Posted: Wednesday 13 March 2013
by Richard Jones
Sapphire Class at Ivydale Primary School are now experts on bumblebees. We did a workshop on climate change so I took in a tray of bumblebee specimens.
Sapphire Class at Ivydale Primary School are now experts on bumblebees. We did a workshop on climate change so I took in a tray of bumblebee specimens and we talked about the potential consequences for these well-known and much-loved insects.
First we looked at a few basic aspects of bumblebee biology; the nine and 10 year olds knew quite a bit already, but learned (I hope) a lot more.
- They knew that bumblebees sting, they didn’t know it was only the females — the stinger is a modified part of the egg-laying equipment, so the male doesn’t have one, obviously.
- They knew bumblebees are furry, they didn’t know that this insulates them against the cold so they can forage earlier in the year than other insects, and earlier in the day, and further north, and further up mountainsides.
- They knew that bumblebees visit flowers to collect pollen and nectar, but they didn’t know that despite pictures on the side of many a jar, we do not get honey from bumblebees, that’s honeybees. I’m quite a stickler for this simple fact, and I was very quick to put them straight on it. [Technically, bumblebees do make an extremely small store (a few millilitres) of thin nectar regurgitation, but this is nothing like the huge stocks of thick, sterile, sweet gloop stored against winter and hard times in the honeybees’ wax comb, and which gives a honeybee colony virtual immortality.]
The pupils also knew a lot about climate change — ocean acidification, changes in ocean salinity, water level changes, ice sheet retreat, carbon dioxide emission, and fossil fuels. We were concentrating on global warming, just one of the aspects of climate change I know, but one that most people can understand easily. What does this mean to bumblebees?
What it might mean is that as global temperatures rise, cool-adapted organisms like our furry bumbles, would become harder and harder pressed in the southern lowlands, from which they are already retreating in the face of industrial agriculture.
To keep to a habitat for which evolution has adapted them over many millions of years, they may have to migrate north to keep to the relatively narrow belt of climate, temperature, humidity and season length, which they find comfortable. A rough estimate is that they will need to move about 200 km north to deflect each 1ºC increase in average yearly temperature. Likewise, those boreo-alpine species will have to move about 100 metres further up a mountain, for each degree, to keep within their favoured temperature range.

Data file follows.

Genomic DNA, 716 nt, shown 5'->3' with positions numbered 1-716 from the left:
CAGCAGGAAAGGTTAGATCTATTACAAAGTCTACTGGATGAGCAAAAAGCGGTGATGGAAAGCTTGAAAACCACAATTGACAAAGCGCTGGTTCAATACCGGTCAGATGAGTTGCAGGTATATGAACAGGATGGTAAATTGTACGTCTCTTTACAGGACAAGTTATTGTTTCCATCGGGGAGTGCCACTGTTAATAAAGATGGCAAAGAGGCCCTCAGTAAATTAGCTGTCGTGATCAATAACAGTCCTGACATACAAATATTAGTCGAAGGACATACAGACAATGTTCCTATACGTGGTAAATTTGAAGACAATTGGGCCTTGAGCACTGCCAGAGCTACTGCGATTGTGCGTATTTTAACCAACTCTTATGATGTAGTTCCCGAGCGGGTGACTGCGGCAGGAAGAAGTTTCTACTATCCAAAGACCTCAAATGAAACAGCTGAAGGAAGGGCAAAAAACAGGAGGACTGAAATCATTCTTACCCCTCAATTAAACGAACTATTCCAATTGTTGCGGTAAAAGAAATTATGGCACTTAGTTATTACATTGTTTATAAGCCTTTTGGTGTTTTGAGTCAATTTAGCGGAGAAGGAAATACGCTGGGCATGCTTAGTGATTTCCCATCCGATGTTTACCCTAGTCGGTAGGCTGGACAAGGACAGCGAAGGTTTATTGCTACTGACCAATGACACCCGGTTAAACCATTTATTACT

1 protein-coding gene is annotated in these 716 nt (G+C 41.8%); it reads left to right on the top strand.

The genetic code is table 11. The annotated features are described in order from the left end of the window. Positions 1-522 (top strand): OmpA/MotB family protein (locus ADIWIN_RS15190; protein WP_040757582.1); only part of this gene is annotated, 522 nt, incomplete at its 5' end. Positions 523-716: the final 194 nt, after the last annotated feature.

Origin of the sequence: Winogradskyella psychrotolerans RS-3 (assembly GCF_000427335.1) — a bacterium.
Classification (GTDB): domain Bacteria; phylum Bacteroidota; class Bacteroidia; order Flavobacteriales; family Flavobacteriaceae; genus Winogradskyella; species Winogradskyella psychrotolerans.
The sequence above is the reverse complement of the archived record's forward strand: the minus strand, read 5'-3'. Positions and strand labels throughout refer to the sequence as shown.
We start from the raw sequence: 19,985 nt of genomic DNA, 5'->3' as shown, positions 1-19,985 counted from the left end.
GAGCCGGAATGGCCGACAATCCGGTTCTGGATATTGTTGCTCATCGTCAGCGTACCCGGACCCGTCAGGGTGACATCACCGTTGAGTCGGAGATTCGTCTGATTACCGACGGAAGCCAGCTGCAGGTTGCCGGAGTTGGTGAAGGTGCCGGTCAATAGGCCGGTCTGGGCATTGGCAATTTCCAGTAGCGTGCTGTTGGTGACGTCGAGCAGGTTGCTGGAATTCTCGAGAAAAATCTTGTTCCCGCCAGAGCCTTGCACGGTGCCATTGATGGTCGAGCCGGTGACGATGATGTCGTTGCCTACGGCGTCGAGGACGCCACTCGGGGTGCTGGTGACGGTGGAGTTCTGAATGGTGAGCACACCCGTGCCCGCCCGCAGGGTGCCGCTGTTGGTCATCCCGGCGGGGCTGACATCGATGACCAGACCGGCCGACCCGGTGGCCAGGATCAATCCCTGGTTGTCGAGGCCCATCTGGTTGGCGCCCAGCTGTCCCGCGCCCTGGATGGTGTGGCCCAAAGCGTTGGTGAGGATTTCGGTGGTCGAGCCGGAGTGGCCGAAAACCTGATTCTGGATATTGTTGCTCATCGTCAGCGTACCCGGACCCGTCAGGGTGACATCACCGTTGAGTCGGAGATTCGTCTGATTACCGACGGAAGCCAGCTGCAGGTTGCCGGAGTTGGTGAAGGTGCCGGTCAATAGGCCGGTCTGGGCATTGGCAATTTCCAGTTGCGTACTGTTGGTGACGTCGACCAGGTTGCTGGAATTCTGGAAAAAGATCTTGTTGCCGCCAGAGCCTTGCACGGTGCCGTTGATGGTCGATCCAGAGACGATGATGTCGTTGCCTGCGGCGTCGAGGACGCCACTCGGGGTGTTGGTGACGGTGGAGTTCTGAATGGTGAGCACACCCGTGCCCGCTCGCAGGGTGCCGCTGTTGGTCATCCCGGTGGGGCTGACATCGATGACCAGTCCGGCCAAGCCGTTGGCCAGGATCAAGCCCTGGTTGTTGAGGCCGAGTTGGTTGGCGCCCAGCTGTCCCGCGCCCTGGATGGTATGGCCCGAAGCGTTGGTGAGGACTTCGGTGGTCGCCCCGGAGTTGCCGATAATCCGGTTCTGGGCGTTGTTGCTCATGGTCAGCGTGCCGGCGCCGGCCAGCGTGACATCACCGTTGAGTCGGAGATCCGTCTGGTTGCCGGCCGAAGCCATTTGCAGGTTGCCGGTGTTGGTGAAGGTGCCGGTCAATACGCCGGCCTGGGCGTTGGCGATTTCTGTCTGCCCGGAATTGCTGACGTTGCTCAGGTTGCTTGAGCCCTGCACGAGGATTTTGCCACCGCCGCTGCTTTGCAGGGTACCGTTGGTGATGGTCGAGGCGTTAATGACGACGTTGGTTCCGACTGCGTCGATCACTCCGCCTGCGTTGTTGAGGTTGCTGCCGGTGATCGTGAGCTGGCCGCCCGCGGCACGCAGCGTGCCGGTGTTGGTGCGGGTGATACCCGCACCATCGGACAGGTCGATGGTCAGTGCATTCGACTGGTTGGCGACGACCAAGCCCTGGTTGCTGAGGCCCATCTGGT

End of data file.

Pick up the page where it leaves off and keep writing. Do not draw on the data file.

At first, this may not seem such a great inconvenience, bumblebees are relatively mobile. Northward colonisation has recently taken place in the tree bumblebee, Bombus hypnorum, which arrived in Britain in 2001, and has now just about reached Scotland. But many of the scarcer species are already limited to far northerly localities and some are specialist montane rarities. It does not take many degrees temperature increase before these already high-altitude bees are at the top of a mountain, and have nowhere else to go, except into extinction.
Likewise, it is not far (especially in the UK) before some of the northern specialists run out of land and are faced with only the rough waves of cold northern seas. This is a scenario to be repeated across the entire northern hemisphere. Even if we don’t get total extinction, we are likely to suffer biodiversity loss.
Anyway, back to gardens. I had hoped to bring a live bumblebee into class. The very day before I had seen a huge buff-tailed (Bombus terrestris) queen sniffing out the daffodils growing in flowerpots outside the school office. But the day of our lesson was wet and grey, and it has remained pretty damp and cold ever since. No bees are flying now.
Although it is a more difficult concept to grapple with, it is the subtle local weather changes around the edge of global warming that are, perhaps, a more insidious threat. Bumblebees are well-adapted to cool climates, and they can happily overwinter under feet of snow, but the limiting factor on their spring foraging, during the all-important period of new nest foundation, is unpredictable wet and damp. The queens, still working alone before they have reared their first generation of workers, cannot get out to feed, or collect nectar and pollen for their brood, the subterranean nests are liable to flooding, and nest, brood and roosting queens are all vulnerable to mould and fungal disease.
The most important thing we, as gardeners, can do to help bumblebees at this time of year is not to fuss too much about nectar plants, but to make sure we provide plenty of grass tussocks, log piles, rough corners, and untidy edges where the bees can find safe dry shelter, for roosting and nesting, whilst they are waiting for spring to really come along.